GOD I’M SO CONFUSED. I liked this movie, but I didn’t like it. This is impossible to review.

Final thoughts

Not very funny: There were almost no laughs in Punch Drunk Love, and scenes that were designed to be “funny” only came off as sad. I don’t think this was necessarily a huge flaw, but it made me wonder whether it really was a rom-com.

Claustrophobia: I think everyone has it to an extent. This movie was claustrophobic as fuck. There were so many extended, frantic, herky-jerky camera pans I felt like I was going to have a seizure. It was really cool, honestly–as a passionate fan of Children of Men, which has two of my favorite movie scenes of all time, I find extensive tracking shots awesome. This movie used those camera strategies to absolutely full effect. As David Ansen of Newseek noted, “it’s a romantic comedy on the verge of a nervous breakdown.”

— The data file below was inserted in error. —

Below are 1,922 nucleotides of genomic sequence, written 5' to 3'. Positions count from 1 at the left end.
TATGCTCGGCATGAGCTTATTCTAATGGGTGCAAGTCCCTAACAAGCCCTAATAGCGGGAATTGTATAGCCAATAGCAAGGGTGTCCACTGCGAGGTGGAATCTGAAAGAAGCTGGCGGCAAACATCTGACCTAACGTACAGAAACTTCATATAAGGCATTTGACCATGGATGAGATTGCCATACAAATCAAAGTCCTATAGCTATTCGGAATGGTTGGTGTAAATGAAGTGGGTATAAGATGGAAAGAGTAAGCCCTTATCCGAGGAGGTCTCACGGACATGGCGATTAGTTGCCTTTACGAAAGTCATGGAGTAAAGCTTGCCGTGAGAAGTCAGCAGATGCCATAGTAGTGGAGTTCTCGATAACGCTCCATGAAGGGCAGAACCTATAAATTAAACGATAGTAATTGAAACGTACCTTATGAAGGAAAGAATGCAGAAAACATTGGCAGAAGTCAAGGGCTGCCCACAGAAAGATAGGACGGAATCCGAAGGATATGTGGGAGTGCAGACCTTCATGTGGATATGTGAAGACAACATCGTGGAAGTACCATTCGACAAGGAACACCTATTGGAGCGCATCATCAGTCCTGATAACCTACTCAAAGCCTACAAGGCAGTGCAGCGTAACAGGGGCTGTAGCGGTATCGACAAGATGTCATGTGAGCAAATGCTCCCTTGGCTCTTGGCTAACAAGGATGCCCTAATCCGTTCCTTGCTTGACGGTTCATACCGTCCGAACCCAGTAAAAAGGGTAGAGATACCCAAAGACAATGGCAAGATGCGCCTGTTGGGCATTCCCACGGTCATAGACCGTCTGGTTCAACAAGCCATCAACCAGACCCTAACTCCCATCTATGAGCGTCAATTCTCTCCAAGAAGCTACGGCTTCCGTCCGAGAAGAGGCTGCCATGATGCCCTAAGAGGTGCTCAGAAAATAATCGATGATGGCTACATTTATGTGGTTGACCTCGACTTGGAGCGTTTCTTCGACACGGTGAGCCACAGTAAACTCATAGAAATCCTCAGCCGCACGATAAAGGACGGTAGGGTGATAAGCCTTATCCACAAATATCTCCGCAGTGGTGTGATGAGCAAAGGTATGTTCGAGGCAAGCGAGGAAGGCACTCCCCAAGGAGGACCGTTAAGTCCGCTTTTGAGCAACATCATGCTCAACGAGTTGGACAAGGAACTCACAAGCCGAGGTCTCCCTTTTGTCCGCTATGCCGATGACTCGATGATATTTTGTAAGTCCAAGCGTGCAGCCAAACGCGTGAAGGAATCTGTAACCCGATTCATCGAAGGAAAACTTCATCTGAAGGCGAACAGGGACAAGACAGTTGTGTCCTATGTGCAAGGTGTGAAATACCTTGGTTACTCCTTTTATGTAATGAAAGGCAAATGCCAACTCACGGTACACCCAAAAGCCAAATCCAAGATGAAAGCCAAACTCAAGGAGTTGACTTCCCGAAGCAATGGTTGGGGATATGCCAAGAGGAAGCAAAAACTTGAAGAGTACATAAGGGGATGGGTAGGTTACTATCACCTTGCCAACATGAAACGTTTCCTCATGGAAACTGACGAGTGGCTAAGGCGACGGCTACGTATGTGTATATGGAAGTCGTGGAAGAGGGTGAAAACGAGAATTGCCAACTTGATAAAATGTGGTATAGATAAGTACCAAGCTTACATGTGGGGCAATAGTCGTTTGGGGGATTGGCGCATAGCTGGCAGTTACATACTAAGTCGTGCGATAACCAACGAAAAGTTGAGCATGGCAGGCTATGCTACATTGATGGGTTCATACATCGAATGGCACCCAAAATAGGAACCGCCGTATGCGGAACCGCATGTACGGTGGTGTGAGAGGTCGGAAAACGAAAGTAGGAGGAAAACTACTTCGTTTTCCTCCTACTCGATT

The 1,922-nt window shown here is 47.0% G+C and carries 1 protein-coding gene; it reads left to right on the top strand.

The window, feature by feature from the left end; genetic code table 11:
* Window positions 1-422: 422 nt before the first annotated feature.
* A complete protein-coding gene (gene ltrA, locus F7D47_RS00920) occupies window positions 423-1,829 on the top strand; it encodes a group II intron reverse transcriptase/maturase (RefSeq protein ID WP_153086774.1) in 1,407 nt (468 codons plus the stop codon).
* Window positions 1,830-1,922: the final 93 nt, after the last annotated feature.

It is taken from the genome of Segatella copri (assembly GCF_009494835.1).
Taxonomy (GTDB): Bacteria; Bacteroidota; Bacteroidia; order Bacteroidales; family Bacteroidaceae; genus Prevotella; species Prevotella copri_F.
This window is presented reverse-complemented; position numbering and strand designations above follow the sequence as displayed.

Sappiness Rating: 0/10: Being one of the more unique movies I’ve watched, I’m not surprised by my sappiness rating. Frankly, there was no gooshy, sugary-sweet love for the entire movie. It was great! The love at the end actually felt real.

Conclusion

Thus ends the most confusing review I’ve ever published. This movie was good, but I didn’t enjoy it, even though I kind of did. What the hell, David. Get it together.

If it was this hard for me to get through a 90-minutes Paul Thomas Anderson movie, I’m having serious doubts about my ability to get through three-plus hours of There Will Be Blood, a movie that I’m quite certain will elicit the same reactions from me as this one did.